About the City of Bellflower

The original legal title to the land on which Bellflower now stands dates back to 1784 with one of the first Spanish land grants in California. The largest of these grants encompassed the land between the Los Angeles and San Gabriel Rivers. In 1832, after the Spanish were ousted in the Mexican Revolution, the new Mexican Governor, Jose Figueroa, divided the land into five smaller ranchos, with Bellflower developed on a piece of land bordered by three of the ranchos. During this time, vast amounts of cattle sustained the economy and beef was cheaper than salt.

For the next few decades, the land ownership changed possession several times, but in the 1840s, the Golden Age of the Ranchos in California came to an end.

In 1869, the area known as Somerset Ranch, roughly from Alondra Boulevard to Artesia Boulevard, and from Lakewood Boulevard to Cornuta Avenue, was comprised of 4,000 acres of what would later become Bellflower.

The entire area was subject to annual flooding when the “tramp river” (San Gabriel) would swell from winter rains or spring thaws and travel down the middle of what is now Bellflower Boulevard. Early residents recall sometimes rowing from island to island in Bellflower during the rainy season.

In 1906, Frank E. Woodruff, came across the Somerset Ranch and formed a syndicate to purchase outright over 1,000 acres of Somerset Ranch to operate as a farm. When the property did not return the profit they expected, the syndicate also decided to subdivide the ranch into one-acre farms. Woodruff maintained his interest in Bellflower until he died in 1939.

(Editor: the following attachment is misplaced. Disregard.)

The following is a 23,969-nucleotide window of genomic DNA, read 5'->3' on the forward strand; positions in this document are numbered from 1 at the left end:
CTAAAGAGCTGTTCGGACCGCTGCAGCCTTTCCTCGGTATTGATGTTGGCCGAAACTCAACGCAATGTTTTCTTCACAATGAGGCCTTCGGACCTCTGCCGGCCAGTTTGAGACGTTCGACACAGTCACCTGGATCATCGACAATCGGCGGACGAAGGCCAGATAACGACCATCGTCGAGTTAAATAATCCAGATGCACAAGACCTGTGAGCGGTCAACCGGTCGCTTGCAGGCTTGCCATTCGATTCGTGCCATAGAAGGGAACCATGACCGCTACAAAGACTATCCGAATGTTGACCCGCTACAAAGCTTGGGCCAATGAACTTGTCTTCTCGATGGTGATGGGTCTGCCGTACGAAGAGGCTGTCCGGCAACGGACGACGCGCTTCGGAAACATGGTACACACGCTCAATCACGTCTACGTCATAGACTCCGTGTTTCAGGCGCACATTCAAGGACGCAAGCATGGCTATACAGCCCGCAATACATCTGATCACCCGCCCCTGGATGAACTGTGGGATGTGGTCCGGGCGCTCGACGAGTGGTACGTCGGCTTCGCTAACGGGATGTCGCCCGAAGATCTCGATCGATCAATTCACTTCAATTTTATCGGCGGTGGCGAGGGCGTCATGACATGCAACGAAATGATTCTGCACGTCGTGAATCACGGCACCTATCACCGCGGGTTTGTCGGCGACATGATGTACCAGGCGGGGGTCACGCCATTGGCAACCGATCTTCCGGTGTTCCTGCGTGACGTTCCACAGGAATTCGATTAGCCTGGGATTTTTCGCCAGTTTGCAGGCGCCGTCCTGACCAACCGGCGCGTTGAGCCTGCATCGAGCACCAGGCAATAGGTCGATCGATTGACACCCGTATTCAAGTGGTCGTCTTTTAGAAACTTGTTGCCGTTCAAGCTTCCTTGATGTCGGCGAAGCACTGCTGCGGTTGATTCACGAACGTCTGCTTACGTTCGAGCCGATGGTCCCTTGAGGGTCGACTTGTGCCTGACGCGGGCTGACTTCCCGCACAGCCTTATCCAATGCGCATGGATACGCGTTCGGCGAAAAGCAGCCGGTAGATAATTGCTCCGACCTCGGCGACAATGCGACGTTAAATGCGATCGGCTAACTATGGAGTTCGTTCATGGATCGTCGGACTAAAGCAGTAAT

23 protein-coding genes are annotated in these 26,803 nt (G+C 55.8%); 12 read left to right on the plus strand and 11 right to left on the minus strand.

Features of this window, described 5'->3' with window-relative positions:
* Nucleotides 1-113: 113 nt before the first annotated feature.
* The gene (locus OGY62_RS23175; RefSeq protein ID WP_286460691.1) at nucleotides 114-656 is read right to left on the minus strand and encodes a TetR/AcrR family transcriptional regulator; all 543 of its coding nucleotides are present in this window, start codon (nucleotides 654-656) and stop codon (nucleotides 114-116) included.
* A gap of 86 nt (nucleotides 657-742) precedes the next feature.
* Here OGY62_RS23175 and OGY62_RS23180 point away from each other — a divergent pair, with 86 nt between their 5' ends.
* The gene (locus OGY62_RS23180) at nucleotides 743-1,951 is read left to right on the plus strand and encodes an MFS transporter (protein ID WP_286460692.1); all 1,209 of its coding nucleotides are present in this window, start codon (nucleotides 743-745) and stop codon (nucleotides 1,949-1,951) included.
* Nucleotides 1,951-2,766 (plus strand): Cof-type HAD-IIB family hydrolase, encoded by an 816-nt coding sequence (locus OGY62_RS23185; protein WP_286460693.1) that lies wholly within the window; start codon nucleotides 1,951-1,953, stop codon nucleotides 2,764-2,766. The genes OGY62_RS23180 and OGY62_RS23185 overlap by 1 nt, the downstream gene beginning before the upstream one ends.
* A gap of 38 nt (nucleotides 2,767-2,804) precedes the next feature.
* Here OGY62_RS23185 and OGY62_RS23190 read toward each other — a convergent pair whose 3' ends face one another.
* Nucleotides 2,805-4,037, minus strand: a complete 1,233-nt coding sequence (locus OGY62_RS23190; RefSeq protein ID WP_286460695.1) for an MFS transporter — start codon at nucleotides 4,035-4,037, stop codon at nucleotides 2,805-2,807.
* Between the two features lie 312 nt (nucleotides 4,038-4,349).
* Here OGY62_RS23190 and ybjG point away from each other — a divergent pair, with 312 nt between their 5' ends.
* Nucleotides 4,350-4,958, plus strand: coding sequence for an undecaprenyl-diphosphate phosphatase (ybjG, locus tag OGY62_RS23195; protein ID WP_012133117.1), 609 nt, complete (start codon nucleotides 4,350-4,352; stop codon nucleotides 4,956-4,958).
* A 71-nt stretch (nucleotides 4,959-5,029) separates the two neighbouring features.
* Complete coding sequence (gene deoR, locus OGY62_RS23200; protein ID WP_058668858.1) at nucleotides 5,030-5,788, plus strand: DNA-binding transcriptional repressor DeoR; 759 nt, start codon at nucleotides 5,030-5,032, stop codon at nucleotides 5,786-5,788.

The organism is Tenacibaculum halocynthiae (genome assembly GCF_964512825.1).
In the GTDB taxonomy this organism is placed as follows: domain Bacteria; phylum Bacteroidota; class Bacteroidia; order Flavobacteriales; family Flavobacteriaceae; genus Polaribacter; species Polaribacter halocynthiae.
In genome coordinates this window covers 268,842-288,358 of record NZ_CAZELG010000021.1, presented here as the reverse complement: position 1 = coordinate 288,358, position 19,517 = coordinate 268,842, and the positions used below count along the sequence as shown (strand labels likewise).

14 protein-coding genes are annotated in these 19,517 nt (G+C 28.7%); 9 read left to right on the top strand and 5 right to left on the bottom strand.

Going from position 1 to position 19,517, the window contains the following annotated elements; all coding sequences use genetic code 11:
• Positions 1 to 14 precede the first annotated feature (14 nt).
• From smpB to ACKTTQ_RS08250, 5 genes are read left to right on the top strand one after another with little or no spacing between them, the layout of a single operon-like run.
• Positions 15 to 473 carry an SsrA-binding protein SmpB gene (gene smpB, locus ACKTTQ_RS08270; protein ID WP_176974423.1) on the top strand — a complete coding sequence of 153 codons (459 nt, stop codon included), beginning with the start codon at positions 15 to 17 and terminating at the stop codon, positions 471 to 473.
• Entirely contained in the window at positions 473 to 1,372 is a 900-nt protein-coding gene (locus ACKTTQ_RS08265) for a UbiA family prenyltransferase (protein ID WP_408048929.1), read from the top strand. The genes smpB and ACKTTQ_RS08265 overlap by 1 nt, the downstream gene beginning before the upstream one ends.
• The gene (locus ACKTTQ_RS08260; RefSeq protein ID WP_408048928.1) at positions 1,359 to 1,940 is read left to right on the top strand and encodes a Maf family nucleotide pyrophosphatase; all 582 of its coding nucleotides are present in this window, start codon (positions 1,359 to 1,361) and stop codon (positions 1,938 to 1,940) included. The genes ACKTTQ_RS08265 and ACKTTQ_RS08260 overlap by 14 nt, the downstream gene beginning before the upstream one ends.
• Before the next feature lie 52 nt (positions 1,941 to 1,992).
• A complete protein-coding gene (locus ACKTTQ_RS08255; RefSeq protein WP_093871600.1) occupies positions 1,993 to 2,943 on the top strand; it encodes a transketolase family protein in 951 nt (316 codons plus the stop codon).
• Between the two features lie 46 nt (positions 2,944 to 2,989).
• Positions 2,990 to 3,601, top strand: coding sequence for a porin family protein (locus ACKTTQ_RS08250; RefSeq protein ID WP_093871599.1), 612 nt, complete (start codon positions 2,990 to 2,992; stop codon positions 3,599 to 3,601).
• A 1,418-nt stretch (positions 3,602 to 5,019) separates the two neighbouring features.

The name Bellflower comes from the orchard of Bellefleur apples grown by pioneer settler William Gregory in the north part of town, meaning literally “beautiful flower” in French.

Originally settled by small communities of dairy farmers of Dutch, Japanese, and Portuguese descent, Bellflower and neighboring Paramount served first as the apple and later the milk production centers for Southern California, until soaring post-World War II property values and threatened annexations by Los Angeles led by real-estate syndicates, forced most of the farmers to move. These farms were in turn divided up into large housing divisions for Los Angeles's growing White American population which worked in the region's high-tech, skilled industrial, and service positions. From the 1950s through the late 1960s, Bellflower Boulevard, the city's main thoroughfare, was a thriving commercial strip for shopping.

It was incorporated on Sept. 3, 1957.

As of the 2010 census, Bellflower is the 25th most densely populated city in the United States, of cities over 50,000 residents and 8th most densely populated in California.

According to the United States Census Bureau, the city has a total area of 6.2 square miles. 6.1 square miles of it is land and 0.1 square miles of it is water.

Hollywood director and writer Chris Carter of “The X-Files” fame was born and raised in Bellflower, as were Baseball Hall of Famer Trevor Hoffman and former Los Angeles Dodgers second baseman Jeff Kent.